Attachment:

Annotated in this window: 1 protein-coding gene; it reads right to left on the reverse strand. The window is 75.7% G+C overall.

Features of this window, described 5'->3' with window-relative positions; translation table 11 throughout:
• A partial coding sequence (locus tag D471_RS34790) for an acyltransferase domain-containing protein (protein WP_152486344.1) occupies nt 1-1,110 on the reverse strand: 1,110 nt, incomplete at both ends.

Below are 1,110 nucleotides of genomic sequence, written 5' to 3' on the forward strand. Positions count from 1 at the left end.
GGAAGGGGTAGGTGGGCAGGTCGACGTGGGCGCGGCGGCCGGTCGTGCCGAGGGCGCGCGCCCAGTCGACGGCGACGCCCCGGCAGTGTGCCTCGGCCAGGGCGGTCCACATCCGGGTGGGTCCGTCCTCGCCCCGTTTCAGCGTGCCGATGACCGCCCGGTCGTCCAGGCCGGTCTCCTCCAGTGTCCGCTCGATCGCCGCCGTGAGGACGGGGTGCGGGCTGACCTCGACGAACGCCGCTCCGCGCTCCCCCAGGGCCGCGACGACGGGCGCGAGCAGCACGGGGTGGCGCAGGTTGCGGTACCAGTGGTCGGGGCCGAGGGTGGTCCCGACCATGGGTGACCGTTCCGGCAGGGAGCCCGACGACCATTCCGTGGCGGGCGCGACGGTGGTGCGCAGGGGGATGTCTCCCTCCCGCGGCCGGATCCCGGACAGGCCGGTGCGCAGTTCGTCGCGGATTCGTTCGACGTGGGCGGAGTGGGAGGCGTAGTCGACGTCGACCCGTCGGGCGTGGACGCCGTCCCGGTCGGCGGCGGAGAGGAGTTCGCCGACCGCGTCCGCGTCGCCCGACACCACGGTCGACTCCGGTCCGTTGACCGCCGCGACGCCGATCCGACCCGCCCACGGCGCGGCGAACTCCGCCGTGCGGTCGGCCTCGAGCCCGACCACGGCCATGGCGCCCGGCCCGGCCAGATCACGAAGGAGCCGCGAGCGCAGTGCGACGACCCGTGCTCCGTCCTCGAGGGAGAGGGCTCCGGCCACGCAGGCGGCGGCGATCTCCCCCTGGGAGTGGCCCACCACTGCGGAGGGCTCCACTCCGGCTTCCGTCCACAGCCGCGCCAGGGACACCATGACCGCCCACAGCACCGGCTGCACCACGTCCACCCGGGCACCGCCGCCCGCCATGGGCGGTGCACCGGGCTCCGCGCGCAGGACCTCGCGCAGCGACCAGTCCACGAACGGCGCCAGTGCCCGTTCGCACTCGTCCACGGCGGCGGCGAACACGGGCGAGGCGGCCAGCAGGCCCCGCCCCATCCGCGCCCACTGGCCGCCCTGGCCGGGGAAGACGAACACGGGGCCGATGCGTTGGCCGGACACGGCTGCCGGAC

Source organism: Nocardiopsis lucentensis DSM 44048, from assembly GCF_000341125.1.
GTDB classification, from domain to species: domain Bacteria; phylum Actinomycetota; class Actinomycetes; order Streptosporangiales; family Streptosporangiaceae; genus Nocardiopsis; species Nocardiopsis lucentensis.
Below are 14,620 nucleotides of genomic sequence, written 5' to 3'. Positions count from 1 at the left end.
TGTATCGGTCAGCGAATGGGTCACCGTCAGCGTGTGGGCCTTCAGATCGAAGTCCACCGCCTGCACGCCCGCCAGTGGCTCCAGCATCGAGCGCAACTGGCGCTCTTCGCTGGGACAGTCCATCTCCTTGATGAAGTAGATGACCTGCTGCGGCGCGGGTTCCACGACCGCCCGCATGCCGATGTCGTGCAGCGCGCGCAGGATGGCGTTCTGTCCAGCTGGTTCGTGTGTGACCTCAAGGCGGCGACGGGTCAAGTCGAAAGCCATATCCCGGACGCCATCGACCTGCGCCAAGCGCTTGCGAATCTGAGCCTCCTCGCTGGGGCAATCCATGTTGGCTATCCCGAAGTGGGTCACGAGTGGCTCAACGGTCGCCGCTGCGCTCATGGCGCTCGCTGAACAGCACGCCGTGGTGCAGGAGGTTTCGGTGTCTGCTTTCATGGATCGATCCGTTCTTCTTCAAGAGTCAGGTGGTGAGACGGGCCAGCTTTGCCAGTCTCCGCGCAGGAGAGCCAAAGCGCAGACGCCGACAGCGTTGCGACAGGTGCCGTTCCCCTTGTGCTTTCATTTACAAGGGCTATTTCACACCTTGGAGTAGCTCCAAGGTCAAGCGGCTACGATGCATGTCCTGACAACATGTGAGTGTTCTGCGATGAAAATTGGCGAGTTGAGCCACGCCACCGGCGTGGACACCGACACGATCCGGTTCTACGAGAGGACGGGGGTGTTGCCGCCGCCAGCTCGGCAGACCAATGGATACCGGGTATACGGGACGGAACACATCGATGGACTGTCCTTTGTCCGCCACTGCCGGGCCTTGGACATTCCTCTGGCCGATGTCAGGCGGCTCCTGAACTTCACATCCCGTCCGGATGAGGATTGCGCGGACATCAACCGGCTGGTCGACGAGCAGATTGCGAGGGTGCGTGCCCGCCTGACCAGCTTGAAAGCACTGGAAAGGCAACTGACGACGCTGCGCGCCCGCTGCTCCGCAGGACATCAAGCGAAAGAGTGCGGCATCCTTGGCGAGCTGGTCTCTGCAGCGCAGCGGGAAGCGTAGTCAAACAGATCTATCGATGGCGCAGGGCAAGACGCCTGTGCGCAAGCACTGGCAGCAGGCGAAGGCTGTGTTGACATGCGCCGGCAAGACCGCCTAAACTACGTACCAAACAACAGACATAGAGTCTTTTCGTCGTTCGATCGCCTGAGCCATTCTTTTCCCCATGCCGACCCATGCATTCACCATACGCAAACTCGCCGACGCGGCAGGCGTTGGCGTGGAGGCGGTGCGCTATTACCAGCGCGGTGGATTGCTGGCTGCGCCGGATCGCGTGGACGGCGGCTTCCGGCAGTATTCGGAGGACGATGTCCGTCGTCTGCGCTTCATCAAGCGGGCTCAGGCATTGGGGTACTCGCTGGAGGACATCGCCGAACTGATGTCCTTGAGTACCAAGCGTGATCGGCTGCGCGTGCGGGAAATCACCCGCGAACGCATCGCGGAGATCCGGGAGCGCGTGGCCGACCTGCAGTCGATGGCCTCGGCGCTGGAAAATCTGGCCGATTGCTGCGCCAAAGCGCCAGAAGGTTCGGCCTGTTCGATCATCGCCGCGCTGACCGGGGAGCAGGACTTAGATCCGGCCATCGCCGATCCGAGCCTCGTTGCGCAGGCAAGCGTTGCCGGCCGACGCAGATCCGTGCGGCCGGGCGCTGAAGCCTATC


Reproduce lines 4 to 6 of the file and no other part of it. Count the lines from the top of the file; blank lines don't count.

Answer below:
Below are 1,110 nucleotides of genomic sequence, written 5' to 3' on the forward strand. Positions count from 1 at the left end.
GGAAGGGGTAGGTGGGCAGGTCGACGTGGGCGCGGCGGCCGGTCGTGCCGAGGGCGCGCGCCCAGTCGACGGCGACGCCCCGGCAGTGTGCCTCGGCCAGGGCGGTCCACATCCGGGTGGGTCCGTCCTCGCCCCGTTTCAGCGTGCCGATGACCGCCCGGTCGTCCAGGCCGGTCTCCTCCAGTGTCCGCTCGATCGCCGCCGTGAGGACGGGGTGCGGGCTGACCTCGACGAACGCCGCTCCGCGCTCCCCCAGGGCCGCGACGACGGGCGCGAGCAGCACGGGGTGGCGCAGGTTGCGGTACCAGTGGTCGGGGCCGAGGGTGGTCCCGACCATGGGTGACCGTTCCGGCAGGGAGCCCGACGACCATTCCGTGGCGGGCGCGACGGTGGTGCGCAGGGGGATGTCTCCCTCCCGCGGCCGGATCCCGGACAGGCCGGTGCGCAGTTCGTCGCGGATTCGTTCGACGTGGGCGGAGTGGGAGGCGTAGTCGACGTCGACCCGTCGGGCGTGGACGCCGTCCCGGTCGGCGGCGGAGAGGAGTTCGCCGACCGCGTCCGCGTCGCCCGACACCACGGTCGACTCCGGTCCGTTGACCGCCGCGACGCCGATCCGACCCGCCCACGGCGCGGCGAACTCCGCCGTGCGGTCGGCCTCGAGCCCGACCACGGCCATGGCGCCCGGCCCGGCCAGATCACGAAGGAGCCGCGAGCGCAGTGCGACGACCCGTGCTCCGTCCTCGAGGGAGAGGGCTCCGGCCACGCAGGCGGCGGCGATCTCCCCCTGGGAGTGGCCCACCACTGCGGAGGGCTCCACTCCGGCTTCCGTCCACAGCCGCGCCAGGGACACCATGACCGCCCACAGCACCGGCTGCACCACGTCCACCCGGGCACCGCCGCCCGCCATGGGCGGTGCACCGGGCTCCGCGCGCAGGACCTCGCGCAGCGACCAGTCCACGAACGGCGCCAGTGCCCGTTCGCACTCGTCCACGGCGGCGGCGAACACGGGCGAGGCGGCCAGCAGGCCCCGCCCCATCCGCGCCCACTGGCCGCCCTGGCCGGGGAAGACGAACACGGGGCCGATGCGTTGGCCGGACACGGCTGCCGGAC

Source organism: Nocardiopsis lucentensis DSM 44048, from assembly GCF_000341125.1.